note: the recipe below is reprinted exactly as it appears in the book I used gluten free all purpose flour + 2 tablespoons cornstarch and these cookies came out perfectly fluffy!

Black and White Cookie recipe reprinted with permission from NYC Vegan, copyright © 2017 by Michael Suchman and Ethan Ciment.


Bodega-style egg and cheese sandwich

Like many New Yorkers, I have strong feelings about bodegas (adoration born of dependence) that go from the bodega cats to the stuffed shelves (mine appears to carry more items than our Trader Joe’s), to the griddles. I am in awe of the people who cook at them. I am constitutionally incapable of multitasking, I can barely handle simultaneously cooking a dinner and a side dish without setting fire to one or the other, but they make half a dozen different egg sandwiches at a time like it’s nothing.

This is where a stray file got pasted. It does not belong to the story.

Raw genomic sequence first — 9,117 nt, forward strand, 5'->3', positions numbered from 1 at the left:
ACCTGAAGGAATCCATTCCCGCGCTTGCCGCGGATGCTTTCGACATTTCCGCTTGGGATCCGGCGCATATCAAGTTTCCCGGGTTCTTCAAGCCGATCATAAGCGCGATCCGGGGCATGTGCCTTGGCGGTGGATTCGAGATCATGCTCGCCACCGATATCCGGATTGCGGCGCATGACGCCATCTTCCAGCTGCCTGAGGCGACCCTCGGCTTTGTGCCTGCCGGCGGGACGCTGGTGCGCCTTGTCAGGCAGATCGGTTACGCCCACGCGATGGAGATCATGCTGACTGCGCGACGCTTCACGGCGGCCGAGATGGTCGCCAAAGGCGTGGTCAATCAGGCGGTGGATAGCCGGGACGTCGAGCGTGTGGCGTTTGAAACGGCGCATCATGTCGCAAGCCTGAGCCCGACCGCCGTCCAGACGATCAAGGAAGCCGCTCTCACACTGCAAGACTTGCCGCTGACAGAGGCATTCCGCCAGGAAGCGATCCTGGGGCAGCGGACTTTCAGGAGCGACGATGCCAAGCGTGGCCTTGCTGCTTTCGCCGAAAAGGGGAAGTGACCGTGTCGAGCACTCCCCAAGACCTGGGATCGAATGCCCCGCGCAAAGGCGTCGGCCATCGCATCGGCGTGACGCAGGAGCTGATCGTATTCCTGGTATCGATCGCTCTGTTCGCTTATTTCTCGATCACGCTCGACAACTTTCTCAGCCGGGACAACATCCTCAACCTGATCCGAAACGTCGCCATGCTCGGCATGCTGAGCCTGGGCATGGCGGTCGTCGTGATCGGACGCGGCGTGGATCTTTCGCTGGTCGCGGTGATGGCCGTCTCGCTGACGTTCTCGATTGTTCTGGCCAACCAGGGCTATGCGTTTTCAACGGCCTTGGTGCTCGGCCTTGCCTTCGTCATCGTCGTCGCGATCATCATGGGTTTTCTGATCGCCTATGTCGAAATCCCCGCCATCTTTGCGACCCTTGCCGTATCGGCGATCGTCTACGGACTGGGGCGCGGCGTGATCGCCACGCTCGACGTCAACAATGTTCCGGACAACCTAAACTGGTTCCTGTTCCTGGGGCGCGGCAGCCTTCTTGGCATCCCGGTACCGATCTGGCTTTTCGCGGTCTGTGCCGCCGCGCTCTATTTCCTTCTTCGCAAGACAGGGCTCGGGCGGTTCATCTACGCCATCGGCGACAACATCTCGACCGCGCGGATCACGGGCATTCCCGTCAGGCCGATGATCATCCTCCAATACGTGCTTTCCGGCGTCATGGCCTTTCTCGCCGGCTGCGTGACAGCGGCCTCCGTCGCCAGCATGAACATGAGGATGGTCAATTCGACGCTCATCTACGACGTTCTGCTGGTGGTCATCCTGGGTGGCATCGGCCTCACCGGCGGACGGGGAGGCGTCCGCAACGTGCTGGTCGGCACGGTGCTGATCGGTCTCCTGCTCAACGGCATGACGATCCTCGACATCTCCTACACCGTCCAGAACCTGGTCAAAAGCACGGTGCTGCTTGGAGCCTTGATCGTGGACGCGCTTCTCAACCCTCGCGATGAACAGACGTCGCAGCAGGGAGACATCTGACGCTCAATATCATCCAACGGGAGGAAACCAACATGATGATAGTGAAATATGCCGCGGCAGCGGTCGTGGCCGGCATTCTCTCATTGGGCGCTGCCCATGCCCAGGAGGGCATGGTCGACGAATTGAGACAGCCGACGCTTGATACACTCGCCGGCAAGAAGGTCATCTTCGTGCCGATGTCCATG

I know the BEC (bacon egg and cheese) is the gold standard of bodega breakfast sandwiches, but I like my bacon crisp and on the side, thank you very much, and rarely on a Monday morning. My order is always an egg-and-cheese on rye toast, and truly one of the most blessed things about NYC is that is rye bread is often considered a standard bread option. My only quibble with them is that often the cheese isn’t melted enough either because the cheese was not engineered with melting in mind (ghastly) or because it wasn’t given long enough to heat up. I am not giving cooking tips (please cancel me immediately if I do) to someone making me an egg sandwich for $5 so instead try to make them at home as often as possible where I have my own little method that ensures that the cheese is always melty.